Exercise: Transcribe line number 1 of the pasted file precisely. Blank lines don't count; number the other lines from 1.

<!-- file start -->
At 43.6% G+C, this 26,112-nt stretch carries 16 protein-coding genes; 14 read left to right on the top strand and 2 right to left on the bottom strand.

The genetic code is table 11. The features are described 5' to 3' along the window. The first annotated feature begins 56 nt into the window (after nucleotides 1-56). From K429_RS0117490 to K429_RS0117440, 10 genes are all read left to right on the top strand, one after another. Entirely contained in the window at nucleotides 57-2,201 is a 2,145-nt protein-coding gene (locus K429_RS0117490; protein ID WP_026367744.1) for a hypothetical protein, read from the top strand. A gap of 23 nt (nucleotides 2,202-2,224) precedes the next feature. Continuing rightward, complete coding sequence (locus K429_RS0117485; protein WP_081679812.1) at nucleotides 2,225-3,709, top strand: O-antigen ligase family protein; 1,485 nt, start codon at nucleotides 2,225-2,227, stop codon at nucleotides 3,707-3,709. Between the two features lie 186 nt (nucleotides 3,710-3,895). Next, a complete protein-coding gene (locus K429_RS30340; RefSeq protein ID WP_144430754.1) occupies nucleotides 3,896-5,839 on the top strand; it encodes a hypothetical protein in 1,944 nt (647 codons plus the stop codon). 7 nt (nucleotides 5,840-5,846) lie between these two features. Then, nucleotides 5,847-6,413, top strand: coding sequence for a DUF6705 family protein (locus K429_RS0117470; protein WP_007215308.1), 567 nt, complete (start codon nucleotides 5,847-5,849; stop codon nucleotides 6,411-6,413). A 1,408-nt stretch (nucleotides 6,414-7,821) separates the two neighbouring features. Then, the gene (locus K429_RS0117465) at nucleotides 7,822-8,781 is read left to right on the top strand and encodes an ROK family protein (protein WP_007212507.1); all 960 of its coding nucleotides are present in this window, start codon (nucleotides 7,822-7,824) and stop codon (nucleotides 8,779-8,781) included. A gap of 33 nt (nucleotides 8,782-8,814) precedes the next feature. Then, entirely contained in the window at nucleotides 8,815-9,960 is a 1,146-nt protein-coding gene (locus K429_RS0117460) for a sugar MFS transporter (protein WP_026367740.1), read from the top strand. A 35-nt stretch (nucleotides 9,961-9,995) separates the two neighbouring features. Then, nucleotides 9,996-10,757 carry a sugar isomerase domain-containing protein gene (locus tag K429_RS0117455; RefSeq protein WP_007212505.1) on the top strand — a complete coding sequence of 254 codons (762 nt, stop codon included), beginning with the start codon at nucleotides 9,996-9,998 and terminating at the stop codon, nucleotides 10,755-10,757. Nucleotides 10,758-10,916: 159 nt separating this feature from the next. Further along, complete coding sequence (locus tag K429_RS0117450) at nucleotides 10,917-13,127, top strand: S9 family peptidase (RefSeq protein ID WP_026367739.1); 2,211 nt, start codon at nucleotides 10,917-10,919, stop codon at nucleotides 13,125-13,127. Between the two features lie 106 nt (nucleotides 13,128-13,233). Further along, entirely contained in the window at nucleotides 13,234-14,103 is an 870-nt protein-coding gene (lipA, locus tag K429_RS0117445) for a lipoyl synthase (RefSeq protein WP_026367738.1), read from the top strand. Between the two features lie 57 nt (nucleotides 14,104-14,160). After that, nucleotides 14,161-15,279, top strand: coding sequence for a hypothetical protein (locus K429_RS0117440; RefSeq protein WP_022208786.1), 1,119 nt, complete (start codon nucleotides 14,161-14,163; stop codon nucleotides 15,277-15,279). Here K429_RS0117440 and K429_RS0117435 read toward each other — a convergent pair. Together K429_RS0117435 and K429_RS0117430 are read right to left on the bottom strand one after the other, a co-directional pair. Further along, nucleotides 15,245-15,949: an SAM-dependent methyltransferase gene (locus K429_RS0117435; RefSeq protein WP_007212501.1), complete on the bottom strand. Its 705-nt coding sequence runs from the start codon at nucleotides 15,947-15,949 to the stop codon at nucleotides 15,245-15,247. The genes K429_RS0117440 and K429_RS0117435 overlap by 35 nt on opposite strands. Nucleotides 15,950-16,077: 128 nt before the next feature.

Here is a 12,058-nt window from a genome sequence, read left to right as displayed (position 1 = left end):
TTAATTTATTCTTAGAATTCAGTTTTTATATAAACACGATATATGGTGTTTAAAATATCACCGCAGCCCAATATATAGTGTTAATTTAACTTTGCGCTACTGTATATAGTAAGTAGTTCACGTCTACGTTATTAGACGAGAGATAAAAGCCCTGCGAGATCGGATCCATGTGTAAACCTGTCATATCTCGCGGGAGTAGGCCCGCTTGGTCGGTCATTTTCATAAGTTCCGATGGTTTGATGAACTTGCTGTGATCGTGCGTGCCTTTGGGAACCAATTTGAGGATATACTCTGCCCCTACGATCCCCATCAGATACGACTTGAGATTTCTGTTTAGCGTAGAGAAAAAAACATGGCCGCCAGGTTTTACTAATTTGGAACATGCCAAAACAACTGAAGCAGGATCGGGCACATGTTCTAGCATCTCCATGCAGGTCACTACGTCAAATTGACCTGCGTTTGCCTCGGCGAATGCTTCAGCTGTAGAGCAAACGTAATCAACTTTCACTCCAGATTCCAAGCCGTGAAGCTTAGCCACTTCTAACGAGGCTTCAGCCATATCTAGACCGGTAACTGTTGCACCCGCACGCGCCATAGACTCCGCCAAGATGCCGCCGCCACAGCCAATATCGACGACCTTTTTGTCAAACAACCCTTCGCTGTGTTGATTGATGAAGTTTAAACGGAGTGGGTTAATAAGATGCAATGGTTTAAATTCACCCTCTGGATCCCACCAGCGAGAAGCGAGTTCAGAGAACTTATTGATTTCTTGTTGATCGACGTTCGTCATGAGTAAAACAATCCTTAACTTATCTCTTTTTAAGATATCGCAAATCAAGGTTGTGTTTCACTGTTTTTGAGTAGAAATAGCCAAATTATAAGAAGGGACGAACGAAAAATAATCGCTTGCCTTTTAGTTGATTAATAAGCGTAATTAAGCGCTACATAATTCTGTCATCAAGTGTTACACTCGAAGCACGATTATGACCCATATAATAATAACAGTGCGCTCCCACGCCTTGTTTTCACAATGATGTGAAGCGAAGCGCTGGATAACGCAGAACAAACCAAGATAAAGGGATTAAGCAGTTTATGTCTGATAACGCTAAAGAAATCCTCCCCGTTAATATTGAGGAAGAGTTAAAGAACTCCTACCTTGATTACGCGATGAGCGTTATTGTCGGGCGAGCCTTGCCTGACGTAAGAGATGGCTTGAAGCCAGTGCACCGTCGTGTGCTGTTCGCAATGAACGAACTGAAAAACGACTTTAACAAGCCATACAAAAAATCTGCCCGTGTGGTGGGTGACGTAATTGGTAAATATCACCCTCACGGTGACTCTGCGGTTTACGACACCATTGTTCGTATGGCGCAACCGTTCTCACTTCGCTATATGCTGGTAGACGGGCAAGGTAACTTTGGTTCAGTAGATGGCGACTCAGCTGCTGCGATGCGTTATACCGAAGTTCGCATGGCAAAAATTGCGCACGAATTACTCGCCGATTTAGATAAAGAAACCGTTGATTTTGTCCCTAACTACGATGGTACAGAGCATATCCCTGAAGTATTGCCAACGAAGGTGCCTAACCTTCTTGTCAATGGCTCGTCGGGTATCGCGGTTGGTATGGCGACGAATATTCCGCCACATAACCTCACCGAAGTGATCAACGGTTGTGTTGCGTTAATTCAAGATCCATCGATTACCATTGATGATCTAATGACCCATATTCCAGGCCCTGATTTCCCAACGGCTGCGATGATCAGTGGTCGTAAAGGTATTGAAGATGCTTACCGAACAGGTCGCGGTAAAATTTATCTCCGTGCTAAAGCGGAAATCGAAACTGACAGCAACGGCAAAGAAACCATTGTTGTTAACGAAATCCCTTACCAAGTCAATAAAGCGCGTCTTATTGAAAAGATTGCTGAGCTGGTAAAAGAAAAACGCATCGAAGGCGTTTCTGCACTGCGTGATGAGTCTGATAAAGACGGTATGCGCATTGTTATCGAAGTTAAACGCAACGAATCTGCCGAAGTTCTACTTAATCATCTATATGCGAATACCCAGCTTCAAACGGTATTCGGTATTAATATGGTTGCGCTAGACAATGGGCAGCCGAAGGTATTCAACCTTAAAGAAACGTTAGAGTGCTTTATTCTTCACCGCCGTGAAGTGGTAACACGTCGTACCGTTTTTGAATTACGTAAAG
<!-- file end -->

At 43.6% G+C, this 26,112-nt stretch carries 16 protein-coding genes; 14 read left to right on the top strand and 2 right to left on the bottom strand.